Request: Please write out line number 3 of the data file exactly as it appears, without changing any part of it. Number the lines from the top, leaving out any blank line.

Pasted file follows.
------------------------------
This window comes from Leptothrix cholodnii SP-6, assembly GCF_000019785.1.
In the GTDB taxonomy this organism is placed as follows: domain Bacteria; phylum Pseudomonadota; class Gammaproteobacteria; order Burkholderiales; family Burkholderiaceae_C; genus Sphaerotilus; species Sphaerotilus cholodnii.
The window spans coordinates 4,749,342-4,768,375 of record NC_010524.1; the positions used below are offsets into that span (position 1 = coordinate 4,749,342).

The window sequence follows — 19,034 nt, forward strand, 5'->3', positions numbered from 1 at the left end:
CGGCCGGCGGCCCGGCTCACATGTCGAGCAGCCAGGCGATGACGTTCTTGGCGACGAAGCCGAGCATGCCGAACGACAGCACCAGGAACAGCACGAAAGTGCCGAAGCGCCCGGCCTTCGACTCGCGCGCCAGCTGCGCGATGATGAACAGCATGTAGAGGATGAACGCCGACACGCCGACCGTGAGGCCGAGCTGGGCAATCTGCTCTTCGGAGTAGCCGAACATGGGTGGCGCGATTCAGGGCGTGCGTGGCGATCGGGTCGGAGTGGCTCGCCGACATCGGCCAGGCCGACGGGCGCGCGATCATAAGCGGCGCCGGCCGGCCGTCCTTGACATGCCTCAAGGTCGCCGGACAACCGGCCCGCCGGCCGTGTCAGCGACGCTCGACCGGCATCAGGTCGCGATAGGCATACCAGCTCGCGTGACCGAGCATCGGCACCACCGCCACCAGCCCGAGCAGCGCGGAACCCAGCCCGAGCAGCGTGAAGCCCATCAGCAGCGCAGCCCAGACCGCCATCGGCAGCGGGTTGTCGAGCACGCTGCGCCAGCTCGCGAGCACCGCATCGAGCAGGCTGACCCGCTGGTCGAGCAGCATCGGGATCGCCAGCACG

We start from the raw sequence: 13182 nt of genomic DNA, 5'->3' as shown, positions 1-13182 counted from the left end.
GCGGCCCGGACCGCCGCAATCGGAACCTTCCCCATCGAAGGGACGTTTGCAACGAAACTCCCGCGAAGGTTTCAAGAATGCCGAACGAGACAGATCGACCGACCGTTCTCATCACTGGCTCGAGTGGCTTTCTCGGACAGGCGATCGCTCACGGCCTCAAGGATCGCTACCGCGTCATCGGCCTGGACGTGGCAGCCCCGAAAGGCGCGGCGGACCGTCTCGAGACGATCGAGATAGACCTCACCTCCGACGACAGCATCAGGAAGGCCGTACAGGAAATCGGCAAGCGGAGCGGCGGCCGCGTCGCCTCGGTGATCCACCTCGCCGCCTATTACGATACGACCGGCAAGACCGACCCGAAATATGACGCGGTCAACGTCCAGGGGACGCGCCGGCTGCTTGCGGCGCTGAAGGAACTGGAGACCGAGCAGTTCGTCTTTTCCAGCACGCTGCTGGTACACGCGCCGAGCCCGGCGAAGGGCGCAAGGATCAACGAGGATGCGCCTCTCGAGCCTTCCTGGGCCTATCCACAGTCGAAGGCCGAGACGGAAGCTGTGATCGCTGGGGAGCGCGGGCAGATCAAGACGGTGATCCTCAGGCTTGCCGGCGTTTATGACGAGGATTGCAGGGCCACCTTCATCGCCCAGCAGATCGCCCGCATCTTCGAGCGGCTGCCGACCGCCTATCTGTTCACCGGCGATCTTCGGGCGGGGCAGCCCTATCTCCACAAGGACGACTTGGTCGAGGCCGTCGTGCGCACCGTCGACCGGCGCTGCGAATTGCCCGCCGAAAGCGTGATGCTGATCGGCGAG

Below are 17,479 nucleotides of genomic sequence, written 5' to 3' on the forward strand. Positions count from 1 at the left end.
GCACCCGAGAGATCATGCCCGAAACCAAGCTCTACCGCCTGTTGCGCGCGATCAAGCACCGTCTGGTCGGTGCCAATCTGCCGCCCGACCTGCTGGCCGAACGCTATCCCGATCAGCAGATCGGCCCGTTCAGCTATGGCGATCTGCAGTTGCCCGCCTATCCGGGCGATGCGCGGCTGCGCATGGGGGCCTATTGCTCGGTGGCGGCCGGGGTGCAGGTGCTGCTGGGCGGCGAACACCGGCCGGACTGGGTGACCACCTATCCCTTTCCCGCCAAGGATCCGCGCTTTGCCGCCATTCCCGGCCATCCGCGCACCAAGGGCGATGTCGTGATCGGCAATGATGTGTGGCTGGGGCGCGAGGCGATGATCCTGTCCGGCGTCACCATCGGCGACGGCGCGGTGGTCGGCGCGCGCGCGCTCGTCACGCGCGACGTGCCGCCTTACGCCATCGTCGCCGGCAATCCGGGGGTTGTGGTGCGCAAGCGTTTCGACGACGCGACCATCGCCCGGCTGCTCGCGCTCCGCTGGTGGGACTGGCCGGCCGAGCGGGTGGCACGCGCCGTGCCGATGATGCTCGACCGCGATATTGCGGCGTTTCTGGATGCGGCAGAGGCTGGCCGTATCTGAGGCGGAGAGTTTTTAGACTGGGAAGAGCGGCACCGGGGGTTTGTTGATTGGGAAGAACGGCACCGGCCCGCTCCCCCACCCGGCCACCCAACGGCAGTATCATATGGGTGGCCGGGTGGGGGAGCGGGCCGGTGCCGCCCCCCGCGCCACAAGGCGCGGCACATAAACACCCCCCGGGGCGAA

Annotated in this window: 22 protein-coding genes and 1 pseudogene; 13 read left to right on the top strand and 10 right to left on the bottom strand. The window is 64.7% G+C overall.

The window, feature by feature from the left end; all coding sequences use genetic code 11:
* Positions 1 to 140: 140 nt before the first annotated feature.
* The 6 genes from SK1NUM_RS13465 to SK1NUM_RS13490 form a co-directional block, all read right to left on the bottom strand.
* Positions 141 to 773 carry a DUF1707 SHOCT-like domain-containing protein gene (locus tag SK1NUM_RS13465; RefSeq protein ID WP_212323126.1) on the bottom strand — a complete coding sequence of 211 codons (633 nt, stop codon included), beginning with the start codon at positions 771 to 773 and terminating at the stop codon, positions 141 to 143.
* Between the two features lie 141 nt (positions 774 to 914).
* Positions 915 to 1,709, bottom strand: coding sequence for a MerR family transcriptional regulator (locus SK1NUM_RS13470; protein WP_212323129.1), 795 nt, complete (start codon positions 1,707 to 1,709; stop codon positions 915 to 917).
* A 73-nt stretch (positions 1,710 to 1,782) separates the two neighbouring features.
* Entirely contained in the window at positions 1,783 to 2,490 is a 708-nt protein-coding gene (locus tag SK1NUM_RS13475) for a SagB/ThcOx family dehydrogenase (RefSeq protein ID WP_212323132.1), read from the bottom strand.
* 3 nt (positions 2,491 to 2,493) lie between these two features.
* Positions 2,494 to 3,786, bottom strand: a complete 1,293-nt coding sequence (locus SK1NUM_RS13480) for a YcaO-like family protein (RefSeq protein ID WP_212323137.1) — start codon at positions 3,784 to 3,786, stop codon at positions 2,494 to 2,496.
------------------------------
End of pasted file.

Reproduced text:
The window spans coordinates 4,749,342-4,768,375 of record NC_010524.1; the positions used below are offsets into that span (position 1 = coordinate 4,749,342).